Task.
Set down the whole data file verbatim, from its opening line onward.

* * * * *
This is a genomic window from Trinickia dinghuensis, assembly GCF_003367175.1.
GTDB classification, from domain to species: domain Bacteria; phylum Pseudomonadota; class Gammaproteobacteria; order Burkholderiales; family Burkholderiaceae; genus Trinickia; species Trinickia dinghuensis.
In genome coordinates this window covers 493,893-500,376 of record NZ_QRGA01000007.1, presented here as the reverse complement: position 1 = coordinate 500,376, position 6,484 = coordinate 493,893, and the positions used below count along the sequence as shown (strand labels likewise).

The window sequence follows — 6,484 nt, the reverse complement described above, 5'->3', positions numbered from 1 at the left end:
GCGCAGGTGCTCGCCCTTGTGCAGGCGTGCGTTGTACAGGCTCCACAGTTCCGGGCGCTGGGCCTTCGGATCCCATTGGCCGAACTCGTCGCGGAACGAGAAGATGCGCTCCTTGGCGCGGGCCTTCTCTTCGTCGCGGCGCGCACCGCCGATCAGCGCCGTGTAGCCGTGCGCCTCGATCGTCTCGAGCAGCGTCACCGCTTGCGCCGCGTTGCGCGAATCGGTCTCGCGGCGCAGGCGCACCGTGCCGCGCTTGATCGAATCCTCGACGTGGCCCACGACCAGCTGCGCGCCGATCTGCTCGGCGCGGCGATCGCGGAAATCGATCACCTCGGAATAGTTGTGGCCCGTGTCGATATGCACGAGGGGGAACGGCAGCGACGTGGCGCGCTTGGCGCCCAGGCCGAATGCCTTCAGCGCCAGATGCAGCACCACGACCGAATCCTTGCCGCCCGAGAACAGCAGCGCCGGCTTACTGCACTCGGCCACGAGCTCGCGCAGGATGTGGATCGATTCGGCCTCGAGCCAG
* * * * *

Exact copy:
This is a genomic window from Trinickia dinghuensis, assembly GCF_003367175.1.
GTDB classification, from domain to species: domain Bacteria; phylum Pseudomonadota; class Gammaproteobacteria; order Burkholderiales; family Burkholderiaceae; genus Trinickia; species Trinickia dinghuensis.
In genome coordinates this window covers 493,893-500,376 of record NZ_QRGA01000007.1, presented here as the reverse complement: position 1 = coordinate 500,376, position 6,484 = coordinate 493,893, and the positions used below count along the sequence as shown (strand labels likewise).

The window sequence follows — 6,484 nt, the reverse complement described above, 5'->3', positions numbered from 1 at the left end:
GCGCAGGTGCTCGCCCTTGTGCAGGCGTGCGTTGTACAGGCTCCACAGTTCCGGGCGCTGGGCCTTCGGATCCCATTGGCCGAACTCGTCGCGGAACGAGAAGATGCGCTCCTTGGCGCGGGCCTTCTCTTCGTCGCGGCGCGCACCGCCGATCAGCGCCGTGTAGCCGTGCGCCTCGATCGTCTCGAGCAGCGTCACCGCTTGCGCCGCGTTGCGCGAATCGGTCTCGCGGCGCAGGCGCACCGTGCCGCGCTTGATCGAATCCTCGACGTGGCCCACGACCAGCTGCGCGCCGATCTGCTCGGCGCGGCGATCGCGGAAATCGATCACCTCGGAATAGTTGTGGCCCGTGTCGATATGCACGAGGGGGAACGGCAGCGACGTGGCGCGCTTGGCGCCCAGGCCGAATGCCTTCAGCGCCAGATGCAGCACCACGACCGAATCCTTGCCGCCCGAGAACAGCAGCGCCGGCTTACTGCACTCGGCCACGAGCTCGCGCAGGATGTGGATCGATTCGGCCTCGAGCCAG